Using Wolbachia to control rice planthopper populations: progress and challenges

Y. Guo, J. Shao, Y. Wu and Y. Li,  Frontiers in Microbiology,  14. 2023.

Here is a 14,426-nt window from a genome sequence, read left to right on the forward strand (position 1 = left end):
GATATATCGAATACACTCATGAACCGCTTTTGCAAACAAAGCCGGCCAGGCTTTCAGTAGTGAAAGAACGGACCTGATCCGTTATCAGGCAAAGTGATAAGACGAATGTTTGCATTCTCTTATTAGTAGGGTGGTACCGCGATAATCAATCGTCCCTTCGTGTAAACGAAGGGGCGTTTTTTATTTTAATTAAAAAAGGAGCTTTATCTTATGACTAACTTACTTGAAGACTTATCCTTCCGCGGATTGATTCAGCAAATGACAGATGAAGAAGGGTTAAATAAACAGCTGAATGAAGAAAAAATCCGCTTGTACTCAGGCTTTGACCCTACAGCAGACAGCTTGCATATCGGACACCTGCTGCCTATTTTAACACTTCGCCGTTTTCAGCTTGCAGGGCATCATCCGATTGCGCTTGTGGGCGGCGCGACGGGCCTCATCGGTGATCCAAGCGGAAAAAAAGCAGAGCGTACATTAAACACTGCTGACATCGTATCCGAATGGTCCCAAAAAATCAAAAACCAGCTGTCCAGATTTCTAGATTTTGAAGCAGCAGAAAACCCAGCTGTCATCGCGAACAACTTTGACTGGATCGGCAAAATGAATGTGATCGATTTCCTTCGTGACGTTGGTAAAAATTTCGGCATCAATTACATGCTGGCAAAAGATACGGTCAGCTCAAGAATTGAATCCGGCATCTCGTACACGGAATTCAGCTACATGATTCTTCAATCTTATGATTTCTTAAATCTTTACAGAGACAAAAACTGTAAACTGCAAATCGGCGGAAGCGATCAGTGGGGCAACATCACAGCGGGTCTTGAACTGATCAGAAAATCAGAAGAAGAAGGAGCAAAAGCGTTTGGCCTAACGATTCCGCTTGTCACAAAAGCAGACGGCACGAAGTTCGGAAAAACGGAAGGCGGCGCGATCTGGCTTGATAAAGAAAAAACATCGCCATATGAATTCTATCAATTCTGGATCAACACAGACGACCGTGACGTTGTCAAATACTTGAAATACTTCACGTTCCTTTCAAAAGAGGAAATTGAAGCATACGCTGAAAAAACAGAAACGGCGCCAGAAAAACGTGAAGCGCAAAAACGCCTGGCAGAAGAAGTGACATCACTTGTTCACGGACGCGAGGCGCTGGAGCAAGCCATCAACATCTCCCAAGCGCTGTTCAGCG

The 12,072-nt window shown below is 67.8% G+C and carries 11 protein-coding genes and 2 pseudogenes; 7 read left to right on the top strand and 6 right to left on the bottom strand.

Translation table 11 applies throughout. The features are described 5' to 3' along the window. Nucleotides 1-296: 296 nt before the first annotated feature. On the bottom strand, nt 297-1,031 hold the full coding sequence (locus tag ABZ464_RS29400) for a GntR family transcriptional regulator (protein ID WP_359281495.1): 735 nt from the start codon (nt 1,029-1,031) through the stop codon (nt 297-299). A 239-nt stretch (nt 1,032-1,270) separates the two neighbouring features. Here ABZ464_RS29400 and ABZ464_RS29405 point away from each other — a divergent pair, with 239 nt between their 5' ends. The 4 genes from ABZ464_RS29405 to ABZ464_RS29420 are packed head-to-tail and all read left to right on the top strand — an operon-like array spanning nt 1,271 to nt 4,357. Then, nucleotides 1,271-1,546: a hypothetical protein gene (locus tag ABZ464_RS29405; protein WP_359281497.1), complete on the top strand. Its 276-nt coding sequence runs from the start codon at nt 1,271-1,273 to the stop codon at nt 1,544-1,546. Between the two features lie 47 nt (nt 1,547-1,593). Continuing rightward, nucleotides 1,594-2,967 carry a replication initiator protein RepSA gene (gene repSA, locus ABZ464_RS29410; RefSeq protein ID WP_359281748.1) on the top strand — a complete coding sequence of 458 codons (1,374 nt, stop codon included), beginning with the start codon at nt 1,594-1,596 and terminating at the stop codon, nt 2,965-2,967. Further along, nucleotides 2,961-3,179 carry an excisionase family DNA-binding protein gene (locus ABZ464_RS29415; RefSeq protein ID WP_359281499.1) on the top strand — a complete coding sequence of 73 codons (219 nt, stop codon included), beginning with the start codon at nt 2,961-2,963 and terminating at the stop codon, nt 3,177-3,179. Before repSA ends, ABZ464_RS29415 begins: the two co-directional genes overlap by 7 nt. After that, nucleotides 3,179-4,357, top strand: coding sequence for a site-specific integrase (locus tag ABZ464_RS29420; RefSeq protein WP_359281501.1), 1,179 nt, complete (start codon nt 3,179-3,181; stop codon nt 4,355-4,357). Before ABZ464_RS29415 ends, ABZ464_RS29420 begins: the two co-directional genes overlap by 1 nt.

Wolbachia have been developed as a tool for protecting humans from mosquito populations and mosquito-borne diseases. The success of using Wolbachia relies on the facts that Wolbachia are maternally transmitted and that Wolbachia-induced cytoplasmic incompatibility provides a selective advantage to infected over uninfected females, ensuring that Wolbachia rapidly spread through the target pest population. Most transinfected Wolbachia exhibit a strong antiviral response in novel hosts, thus making it an extremely efficient technique. Although Wolbachia has only been used to control mosquitoes so far, great progress has been made in developing Wolbachia-based approaches to protect plants from rice pests and their associated diseases. Here, we synthesize the current knowledge about the important phenotypic effects of Wolbachia used to control mosquito populations and the literature on the interactions between Wolbachia and rice pest planthoppers. Our aim is to link findings from Wolbachia-mediated mosquito control programs to possible applications in planthoppers.

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